Going to Extremes With Tara and Ventisquero Wines
When wine producer Ventisquero was founded 25 years ago, the goal was to always push boundaries in Chile. The South American nation, with its numerous zones and climates, was a viticultural wonderland just waiting to be discovered. In 2007, Ventisquero ventured to a part of the country where no winemaker had ever gone before: the Atacama Desert, which is known as the driest desert in the world. Here, they created Tara, a line of terroir-expressive wines that reflect one of the most unique grape-growing climates in all of Chile.
The Atacama Desert lies in the northern half of Chile. It stretches approximately 700 miles from north to south, and from west to east is bordered by the Pacific Ocean and the Andes mountains. For the Tara project, the Ventisquero team identified a site located 13 miles from the sea.
The land surprised them in many ways. Every day, a thick blanket of fog rolls in from the Pacific. Called “Camanchaca,” it passes through the desert on its way inland, bringing with it cold temperatures that last well throughout the morning. However, daytime highs reach only about 75 degrees Fahrenheit—far more moderate than the expected 100-degree days. “This is a cool-climate desert,” says winemaker Alejandro Galaz, who, along with Ventisquero’s chief winemaker Felipe Tosso, produce Tara.
Another shock awaited them underfoot. Instead of the expected granitic soils, in which the vines for most of Chile’s highest-end wines thrive, they encountered limestone. “We understood, in that moment, that we were in the presence of something really special,” says Galaz. They quickly switched growing strategies. Instead of the Carménère and Bordeaux varieties they intended to plant, they cultivated Pinot Noir, Chardonnay and other cool-climate varieties.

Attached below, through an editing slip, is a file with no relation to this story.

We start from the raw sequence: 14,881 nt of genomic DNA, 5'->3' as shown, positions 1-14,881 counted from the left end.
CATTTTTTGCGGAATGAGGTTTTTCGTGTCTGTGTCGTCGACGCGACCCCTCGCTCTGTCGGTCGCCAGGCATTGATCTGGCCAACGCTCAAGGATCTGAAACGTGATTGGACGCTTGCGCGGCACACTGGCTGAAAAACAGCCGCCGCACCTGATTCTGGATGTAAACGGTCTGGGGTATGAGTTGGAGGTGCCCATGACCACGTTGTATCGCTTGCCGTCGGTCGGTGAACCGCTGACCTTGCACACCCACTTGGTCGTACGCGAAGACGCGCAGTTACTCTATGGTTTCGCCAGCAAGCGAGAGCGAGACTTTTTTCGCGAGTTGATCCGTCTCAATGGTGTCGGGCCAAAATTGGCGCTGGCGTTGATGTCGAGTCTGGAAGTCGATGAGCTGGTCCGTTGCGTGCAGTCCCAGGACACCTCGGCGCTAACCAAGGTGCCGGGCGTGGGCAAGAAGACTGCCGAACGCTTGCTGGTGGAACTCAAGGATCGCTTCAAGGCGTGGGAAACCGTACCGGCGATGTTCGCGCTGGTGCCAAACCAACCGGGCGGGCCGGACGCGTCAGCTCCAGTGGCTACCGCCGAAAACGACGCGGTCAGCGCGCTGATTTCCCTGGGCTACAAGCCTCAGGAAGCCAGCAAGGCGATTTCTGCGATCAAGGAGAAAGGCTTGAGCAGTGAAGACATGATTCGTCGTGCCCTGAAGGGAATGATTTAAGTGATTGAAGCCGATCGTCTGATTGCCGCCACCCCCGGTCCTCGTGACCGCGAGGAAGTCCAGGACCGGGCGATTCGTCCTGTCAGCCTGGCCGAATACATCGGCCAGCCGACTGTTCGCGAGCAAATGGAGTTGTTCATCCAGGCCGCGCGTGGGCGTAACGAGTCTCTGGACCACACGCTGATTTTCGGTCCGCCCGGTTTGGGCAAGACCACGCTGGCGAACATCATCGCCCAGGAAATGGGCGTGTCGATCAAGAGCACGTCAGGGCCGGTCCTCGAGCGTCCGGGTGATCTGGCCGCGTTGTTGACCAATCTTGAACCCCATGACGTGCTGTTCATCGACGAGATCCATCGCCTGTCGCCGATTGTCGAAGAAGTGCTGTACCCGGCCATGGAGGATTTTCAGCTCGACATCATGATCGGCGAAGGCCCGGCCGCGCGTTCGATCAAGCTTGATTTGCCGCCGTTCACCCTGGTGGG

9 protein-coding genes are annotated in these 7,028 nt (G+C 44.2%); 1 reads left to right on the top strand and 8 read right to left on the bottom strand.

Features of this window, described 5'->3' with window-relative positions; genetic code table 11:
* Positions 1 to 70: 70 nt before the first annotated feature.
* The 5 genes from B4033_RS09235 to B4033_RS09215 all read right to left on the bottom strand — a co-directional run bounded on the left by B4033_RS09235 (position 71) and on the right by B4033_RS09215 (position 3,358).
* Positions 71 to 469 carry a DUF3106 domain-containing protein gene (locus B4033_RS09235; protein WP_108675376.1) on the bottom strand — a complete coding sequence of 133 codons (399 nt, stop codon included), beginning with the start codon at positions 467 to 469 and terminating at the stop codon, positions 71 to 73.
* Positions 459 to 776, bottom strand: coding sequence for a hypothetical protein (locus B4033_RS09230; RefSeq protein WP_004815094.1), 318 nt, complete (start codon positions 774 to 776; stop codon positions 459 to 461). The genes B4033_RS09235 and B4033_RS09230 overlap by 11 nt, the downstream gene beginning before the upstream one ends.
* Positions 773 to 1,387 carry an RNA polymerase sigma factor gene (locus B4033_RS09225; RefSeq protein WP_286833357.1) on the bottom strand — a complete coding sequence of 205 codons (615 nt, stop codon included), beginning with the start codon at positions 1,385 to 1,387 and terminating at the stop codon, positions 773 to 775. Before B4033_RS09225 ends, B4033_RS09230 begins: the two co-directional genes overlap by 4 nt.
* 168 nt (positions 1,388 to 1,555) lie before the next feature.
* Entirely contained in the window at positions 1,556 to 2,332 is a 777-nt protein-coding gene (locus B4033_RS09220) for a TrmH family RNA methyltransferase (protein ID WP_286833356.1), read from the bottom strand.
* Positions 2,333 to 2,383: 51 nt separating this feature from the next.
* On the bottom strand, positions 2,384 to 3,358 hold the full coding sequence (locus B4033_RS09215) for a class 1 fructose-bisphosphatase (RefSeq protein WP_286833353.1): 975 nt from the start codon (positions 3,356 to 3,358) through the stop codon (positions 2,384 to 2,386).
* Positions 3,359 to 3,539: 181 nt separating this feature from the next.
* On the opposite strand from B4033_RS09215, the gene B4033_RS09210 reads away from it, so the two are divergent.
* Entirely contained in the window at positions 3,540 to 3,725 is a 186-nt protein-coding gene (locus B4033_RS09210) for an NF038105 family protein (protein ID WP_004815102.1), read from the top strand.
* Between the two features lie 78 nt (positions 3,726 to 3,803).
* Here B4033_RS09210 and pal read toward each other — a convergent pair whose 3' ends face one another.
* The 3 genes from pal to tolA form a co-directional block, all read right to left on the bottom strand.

However, in the second year, the Ventisquiero team had quite the shock: The majority of the vines died unexpectedly, prompting intense soil studies. These yielded yet another surprise—the soil contained a high salt content, nearly ten times the amount that vines can usually handle. Still, the small percentage that survived yielded extraordinary fruit with a uniquely saline quality, which proved they needed to continue with the project.
Over the years, the team experimented with various irrigation techniques using the fresh water from the Huasco River, which flows to the growing spot from the mountains, until they hit upon what they felt was an ideal balance. Galaz says they never want to eliminate the salt completely. That would mask the true terroir of the land.
Instead, Galaz is adamant about only employing low-intervention farming and vinification methods, which allow the wines to truly express their origins. Only estate fruit is used, which ensures total control over grape quality. Spontaneous fermentation, no fining or filtering and only a tiny bit of sulfur added at bottling allow the wines’ pure expressions to emerge.
Although the first couple of vintages were made as blends, Galaz quickly decided to focus on varietal bottlings. “The character of the place was so strong, it didn’t make any sense to put another layer of complexity or another layer of flavor with other varieties,” he says.
The Chardonnay comes from a mere five acres of low-yield vines. Limestone soils and the cool desert climate provide freshness and acidity. With the high salt content, there is a tingle of salinity on the long, vibrant finish. “When you use this wine for pairings, the minerality, structure and saltiness give another dimension for chefs and sommeliers to match with food,” says Galaz.
Seeing how singular the vineyard site is, the Tara team knew they needed to do something different with their aging protocol for the Pinot Noir. In addition to aging in French oak barrels, a portion of the wines spend time in bespoke concrete eggs, which incorporate stones from the Atamaca desert in the material. The result is a savory and structured Pinot Noir with tension and verve.
“The freedom to innovate has been the company philosophy from the beginning, since the Vial family, owner of Ventisquero has always trusted our endeavors” says Galaz. To learn more about Tara and Ventisquero, visit ventisquerowineclub.com and follow @ventisquero_wines on Instagram.